Here also it is worthy to be observed, that Dr. T. (p. 128.) says, the cause of every effect is alone chargeable with the effect it produceth or which proceedeth from it: And so he argues, that if the effect be bad, the cause alone is sinful. According to which reasoning, when the effect is good, the cause alone is righteous or virtuous. To the cause is to be ascribed all the praise of the good effect it produceth. And by the same reasoning it will follow, that if, as Dr. Taylor says, Adam must choose to be righteous before he was righteous, and if it be essential to the nature of righteousness or moral rectitude that it be the effect of choice, and hence a principle of benevolence cannot have moral rectitude, unless it proceeds from choice; then not to the principle of benevolence, which is the effect, but to the foregoing choice alone is to be ascribed all the virtue or righteousness that is in the case. And so, instead of all moral rectitude in every part of it, being resolved into that single principle of benevolence, no moral rectitude, in any part of it, is to be resolved into that principle: But all is to be resolved into the foregoing choice, which is the cause.

But yet it follows from these inconsistent principles, that there is no moral rectitude or virtue in that first act of choice, that is the cause of all consequent virtue. This follows two ways; 1. Because every part of virtue lies in the benevolent principle, which is the effect; and therefore no part of it can lie VOL. II.


in the cause. 2. The choice of virtue, as to the first act at least, can have no virtue or righteousness at all; because it does not proceed from any foregoing choice. For Dr. T. insists, that a man must first have reflection and choice, before he can have righteousness; and that it is essential to holiness that it proceed from choice. So that the first choice from which holiness proceeds can have no virtue at all, because, by the supposition, it does not proceed from choice, being the first choice. Hence, if it be essential to holiness that it proceeds from choice, it must proceed from an unholy choice; unless the first holy choice can be before itself:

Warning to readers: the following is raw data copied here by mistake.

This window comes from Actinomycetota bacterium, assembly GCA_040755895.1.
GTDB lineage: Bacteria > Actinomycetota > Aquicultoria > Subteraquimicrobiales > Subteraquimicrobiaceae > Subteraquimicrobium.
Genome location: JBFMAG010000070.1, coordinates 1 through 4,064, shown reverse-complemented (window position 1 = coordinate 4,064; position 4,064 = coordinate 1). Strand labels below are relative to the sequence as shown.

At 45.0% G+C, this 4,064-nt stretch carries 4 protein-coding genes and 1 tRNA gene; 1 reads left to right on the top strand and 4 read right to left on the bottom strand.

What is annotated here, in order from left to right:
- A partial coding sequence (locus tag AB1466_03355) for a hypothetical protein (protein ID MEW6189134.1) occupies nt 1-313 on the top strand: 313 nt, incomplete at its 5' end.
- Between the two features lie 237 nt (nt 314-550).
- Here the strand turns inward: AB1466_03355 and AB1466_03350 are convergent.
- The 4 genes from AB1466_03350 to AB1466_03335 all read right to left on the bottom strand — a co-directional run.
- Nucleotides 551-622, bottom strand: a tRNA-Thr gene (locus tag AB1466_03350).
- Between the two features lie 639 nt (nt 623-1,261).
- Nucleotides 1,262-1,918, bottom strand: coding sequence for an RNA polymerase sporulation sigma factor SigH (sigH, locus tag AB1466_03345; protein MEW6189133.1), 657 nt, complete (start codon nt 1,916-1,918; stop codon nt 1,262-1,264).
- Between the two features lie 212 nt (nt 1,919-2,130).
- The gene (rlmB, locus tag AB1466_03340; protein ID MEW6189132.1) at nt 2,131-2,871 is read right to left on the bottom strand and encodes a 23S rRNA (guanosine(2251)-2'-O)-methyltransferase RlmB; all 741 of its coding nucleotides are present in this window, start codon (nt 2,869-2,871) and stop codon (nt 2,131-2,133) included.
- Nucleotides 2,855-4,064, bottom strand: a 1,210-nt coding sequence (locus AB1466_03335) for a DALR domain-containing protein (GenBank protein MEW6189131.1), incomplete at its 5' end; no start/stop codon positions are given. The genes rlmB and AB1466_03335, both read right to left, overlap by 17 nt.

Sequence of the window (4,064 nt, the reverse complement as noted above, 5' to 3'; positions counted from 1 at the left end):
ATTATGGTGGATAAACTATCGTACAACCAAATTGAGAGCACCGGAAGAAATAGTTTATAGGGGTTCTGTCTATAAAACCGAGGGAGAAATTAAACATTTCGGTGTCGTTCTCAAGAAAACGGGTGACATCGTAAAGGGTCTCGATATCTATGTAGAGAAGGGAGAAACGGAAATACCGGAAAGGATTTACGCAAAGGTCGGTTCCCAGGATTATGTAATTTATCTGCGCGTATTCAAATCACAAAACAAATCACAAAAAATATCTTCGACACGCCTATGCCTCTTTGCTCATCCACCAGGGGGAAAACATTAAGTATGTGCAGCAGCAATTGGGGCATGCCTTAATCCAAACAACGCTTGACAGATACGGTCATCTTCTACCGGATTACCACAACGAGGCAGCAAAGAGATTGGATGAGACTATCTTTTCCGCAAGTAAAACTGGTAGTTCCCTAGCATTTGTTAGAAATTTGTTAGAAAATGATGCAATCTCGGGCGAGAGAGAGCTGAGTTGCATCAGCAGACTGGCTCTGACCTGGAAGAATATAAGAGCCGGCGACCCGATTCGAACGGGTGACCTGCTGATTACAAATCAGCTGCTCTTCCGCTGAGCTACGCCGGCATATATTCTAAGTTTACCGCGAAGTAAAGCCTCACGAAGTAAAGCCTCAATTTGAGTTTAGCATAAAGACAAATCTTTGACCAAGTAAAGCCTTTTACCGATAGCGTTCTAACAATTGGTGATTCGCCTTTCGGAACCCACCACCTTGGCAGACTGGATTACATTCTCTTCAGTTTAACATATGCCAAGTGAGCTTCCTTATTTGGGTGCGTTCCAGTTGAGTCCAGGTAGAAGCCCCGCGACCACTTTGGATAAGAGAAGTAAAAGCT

And with respect to Adam, let us consider how, upon Dr. T.'s principles, it was possible he ever should have any such thing as righteousness, by any means at all. In the state wherein God created him, he could have no such thing as love to God, or any benevolence in his heart. For if so, there would have been original righteousness ; there would have been genuine moral rectitude ; nothing would have been wanting : For our author says, True genuine moral rectitude, in every part of it, is to be resolved into this single principle. But if he were wholly without any such thing as love to God or any virtuous love, how should he come by virtue? The answer doubtless will be, by act of choice : He must first choose to be virtuous. But what if he did choose to be virtuous? It could not be from love to God, or any virtuous principle, that he chose it; for, by the supposition, he has no such principle in his heart. And if he chooses it without such a principle, still, according to this author, there is no virtue in his choice ; for all virtue, he says, is to be resolved into that single principle of love. Or will he say, there may be produced in the heart a virtuous benevolence by an act or acts of choice that are not virtuous ? But this does not consist with what he implicitly asserts, that to the cause alone is to be ascribed what is in the effect. So that there is no way that can possibly be devised, in consistence with Dr. T.'s scheme, in which Adam ever could have any righteousness, or could either obtain any principle of virtue, or perform any one virtuous act.